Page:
The original bill also slated for the tax to end in 1935; however, a special session bill passed later in 1933 removed the tax sunset date and increased the tax rate to 2 percent.

Four years later, the Legislature added a companion tax on items purchased out of state but were used, stored or consumed in Utah, otherwise known as a “use tax,” the Research and General Counsel noted.

It wouldn’t be adjusted again until 1955 when money from sales tax was rerouted to the state’s general fund instead of its emergency relief fund. All sales tax goes to the state’s General Fund to this day, which helps fund areas in Utah’s budget like education, transportation, public safety and life services, according to the Governor’s Office of Management and Budget. Some funds also get earmarked for specific reasons, such as state projects.

A local option rate of 0.5 percent was tacked in 1959, which allowed cities or counties to add sales tax for the first time. The state rate increased to 2.50 percent in 1961 — its first jump since 1937. It rose again twice in the 1960s, ending the decade at 4 percent statewide. Those rate increases came as the demand for public services grew, the council wrote in its report.

By the 1970s, sales tax overtook property tax as the state’s largest revenue resource and remained the top until the mid-2000s. The rate continued to rise from the '70s and eventually topped out at 5.09 percent. It’s fluctuated slightly since and is now 4.85 percent.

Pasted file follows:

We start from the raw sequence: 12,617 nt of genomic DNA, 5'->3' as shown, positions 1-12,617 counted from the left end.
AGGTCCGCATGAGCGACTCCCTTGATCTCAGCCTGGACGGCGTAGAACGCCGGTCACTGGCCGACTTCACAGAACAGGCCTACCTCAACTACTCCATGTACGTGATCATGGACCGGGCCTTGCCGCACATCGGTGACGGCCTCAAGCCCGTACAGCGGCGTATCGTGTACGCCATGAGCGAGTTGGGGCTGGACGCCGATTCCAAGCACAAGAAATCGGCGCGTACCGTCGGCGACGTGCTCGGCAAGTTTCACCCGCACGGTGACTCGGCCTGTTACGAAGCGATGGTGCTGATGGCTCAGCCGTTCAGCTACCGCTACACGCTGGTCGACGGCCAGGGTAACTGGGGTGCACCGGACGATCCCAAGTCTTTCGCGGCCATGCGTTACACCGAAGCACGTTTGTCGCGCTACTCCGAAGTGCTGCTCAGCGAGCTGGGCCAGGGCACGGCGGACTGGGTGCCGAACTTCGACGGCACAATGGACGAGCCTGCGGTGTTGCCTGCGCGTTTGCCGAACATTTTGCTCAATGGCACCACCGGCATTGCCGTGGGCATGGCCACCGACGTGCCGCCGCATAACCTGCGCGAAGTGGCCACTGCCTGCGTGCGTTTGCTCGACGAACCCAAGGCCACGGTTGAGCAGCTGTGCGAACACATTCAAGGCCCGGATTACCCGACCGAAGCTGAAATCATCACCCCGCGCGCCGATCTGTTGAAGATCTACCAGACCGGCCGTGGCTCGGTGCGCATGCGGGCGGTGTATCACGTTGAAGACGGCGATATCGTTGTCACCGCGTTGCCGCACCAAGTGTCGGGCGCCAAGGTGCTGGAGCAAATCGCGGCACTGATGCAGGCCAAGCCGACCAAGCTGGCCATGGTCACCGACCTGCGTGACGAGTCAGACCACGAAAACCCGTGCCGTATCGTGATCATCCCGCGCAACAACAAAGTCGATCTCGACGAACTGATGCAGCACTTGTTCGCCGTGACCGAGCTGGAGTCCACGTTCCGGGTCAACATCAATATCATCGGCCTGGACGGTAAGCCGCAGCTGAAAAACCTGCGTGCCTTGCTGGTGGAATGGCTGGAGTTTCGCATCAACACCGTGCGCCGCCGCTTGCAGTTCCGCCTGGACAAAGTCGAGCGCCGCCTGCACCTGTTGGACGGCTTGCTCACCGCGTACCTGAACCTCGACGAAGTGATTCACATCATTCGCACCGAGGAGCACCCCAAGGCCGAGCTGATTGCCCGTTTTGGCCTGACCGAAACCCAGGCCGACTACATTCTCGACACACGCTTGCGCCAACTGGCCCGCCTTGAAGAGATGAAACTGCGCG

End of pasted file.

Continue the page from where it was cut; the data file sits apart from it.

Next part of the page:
However, as the governor’s office points out, sales tax revenue has fallen during that time. A report by the Utah Foundation in 2018 also noted this. Using Bureau of Economic Analysis data, the foundation showed the sales tax burden significantly dropped in recent years to be lower than income or property tax.

Herbert’s office, the 2011 legislative report and the Utah Foundation all point to a change in what Utahns buy for that reason.

Our economy has changed so much that what used to exist 20 years ago doesn’t exist today, and there’s stuff that exists today that didn't exist 20 years ago.

–Kristen Cox, executive director of the Office of Budget and Management

The state sales tax includes retail sales of goods, some telecommunication services, fuel, food, repair/cleaning/renovation of personal property, laundry and other things. It doesn’t include health care services, professional services (like legal and accounting services), salon or landscaping services. It also doesn’t include many phone apps or streaming services.

“Our economy has changed so much that what used to exist 20 years ago doesn’t exist today, and there’s stuff that exists today that didn't exist 20 years ago,” Kristen Cox, executive director of the Office of Budget and Management, told KSL.com. “Since we didn’t know it existed, it wasn’t a part of the taxing structure.

“Our economy has just fundamentally shifted from a goods-based economy to a service-based economy,” she added. “This equitable sales tax where everybody pays a little bit because they’re consuming has shifted, so that’s a real structural problem.”

While Herbert's proposal is up in the air, it's worth knowing how sales tax came to be and how it has changed over time as context for the debate of what to do with it next.

Carter Williams